Raging Nerdgasm #319 – flea market finds vol 2

Suckerman : a review 23 years in the making!

   

I will be the first to say that I have very few wants that go unanswered. It’s the result of a lifetime having to budget myself and using my hobby to feed my hobby by selling lesser pieces for something more desirable. I often do hit walls where certain toys are just either not worth the price tag to me or just simply having eyes bigger than my wallet; sometimes you just have to let go of the desire to have a 4 foot tall Gamera in your living room. I’ve nearly had my hands on everything I ever wanted by having a really good working relationship with other sellers and collectors, mainly because I understand everyone needs to make money and not being afraid to put money on the table for something I really want. But there’s been one piece that’s eluded me for years, just because it’s importance slipped further and further down my want list. I happily added him to the collection this month for $15.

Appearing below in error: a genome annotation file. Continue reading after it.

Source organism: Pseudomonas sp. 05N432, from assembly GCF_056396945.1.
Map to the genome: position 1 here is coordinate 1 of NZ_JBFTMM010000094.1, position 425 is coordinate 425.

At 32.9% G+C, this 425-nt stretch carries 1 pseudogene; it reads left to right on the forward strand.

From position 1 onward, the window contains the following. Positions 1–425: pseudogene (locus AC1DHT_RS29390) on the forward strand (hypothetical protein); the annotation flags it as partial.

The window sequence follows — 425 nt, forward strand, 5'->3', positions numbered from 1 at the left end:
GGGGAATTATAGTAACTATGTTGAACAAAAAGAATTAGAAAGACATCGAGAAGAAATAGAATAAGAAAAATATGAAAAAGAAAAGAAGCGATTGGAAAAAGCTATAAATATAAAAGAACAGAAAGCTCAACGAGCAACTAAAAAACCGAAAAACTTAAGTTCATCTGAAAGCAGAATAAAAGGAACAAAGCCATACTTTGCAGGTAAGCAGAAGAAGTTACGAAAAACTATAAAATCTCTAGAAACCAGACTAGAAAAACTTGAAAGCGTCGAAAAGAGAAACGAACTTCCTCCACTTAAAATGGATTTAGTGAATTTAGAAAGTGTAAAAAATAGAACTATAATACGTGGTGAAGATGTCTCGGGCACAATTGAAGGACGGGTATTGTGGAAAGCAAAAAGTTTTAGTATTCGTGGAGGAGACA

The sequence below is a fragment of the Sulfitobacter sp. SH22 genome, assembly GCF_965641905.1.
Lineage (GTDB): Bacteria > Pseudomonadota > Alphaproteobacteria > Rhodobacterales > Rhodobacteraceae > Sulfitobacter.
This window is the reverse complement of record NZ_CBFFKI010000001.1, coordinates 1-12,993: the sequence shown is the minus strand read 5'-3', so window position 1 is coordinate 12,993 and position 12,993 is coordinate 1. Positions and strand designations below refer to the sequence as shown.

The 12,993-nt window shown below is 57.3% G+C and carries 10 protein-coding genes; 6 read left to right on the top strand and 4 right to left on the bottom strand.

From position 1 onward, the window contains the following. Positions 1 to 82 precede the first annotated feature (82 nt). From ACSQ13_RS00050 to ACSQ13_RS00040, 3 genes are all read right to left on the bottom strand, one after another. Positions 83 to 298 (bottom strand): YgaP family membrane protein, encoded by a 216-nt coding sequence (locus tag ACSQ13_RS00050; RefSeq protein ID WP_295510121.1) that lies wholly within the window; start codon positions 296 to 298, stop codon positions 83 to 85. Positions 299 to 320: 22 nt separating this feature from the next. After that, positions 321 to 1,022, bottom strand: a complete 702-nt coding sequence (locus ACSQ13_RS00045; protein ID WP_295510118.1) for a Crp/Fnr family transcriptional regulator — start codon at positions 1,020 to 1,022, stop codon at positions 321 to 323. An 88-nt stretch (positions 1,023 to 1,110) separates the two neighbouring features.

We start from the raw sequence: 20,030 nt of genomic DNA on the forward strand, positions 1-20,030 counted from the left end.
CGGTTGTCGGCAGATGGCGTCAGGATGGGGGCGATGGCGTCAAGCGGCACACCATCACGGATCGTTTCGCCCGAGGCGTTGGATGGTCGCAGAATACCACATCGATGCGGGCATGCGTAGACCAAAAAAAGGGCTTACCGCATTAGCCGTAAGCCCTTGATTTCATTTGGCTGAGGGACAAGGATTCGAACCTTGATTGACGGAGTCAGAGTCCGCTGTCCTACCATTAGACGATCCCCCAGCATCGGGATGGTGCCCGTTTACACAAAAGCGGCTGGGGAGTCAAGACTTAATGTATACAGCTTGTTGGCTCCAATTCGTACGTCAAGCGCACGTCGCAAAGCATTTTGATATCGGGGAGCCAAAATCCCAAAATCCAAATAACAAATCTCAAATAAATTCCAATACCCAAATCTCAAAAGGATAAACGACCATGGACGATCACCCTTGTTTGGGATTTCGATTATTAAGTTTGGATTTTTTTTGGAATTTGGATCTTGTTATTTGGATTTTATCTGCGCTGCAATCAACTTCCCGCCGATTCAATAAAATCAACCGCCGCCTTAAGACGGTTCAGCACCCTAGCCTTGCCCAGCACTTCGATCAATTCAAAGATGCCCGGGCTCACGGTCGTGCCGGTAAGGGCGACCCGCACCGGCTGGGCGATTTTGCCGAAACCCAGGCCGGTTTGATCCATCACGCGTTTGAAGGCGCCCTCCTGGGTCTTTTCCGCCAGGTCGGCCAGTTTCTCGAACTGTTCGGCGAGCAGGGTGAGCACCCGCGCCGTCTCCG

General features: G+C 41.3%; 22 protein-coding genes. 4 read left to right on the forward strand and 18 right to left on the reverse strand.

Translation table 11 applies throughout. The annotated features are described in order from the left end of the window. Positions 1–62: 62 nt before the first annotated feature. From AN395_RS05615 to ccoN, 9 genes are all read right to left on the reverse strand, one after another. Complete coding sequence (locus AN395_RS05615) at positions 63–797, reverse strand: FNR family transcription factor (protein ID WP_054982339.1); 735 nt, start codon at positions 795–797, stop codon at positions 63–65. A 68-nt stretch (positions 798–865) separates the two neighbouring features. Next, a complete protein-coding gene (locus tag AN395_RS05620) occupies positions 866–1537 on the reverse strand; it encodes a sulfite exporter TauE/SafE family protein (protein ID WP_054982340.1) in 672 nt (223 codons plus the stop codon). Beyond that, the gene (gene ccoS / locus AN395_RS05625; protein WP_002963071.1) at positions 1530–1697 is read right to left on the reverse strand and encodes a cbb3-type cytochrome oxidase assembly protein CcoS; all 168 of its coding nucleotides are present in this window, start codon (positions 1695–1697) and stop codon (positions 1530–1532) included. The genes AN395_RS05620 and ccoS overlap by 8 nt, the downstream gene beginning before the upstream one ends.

Suckerman was released by Mattel in 1978 to combat the influx of space and alien themed toys brought on by the Star Wars craze. Granted Mattel was riding the wave of their imported Shogun Warriors, but was dabbling in some house brand characters to lead their sales. In this time they created unique boys toys like Grey-Gory the Vampire Bat and Krusher but they needed an alien to spearhead an outerspace line up. Aptly named Suckerman, his rubery, lanky body is covered in 26 suction cups, giving him the uncanny ability to stick to nearly any smooth surface with ease. Sadly though, Suckerman was the only character in the line. He was released in a rainbow of different colors, hardest to find in black and glow in the dark but easier to find in other colors.

(you can tell it’s Mattel!)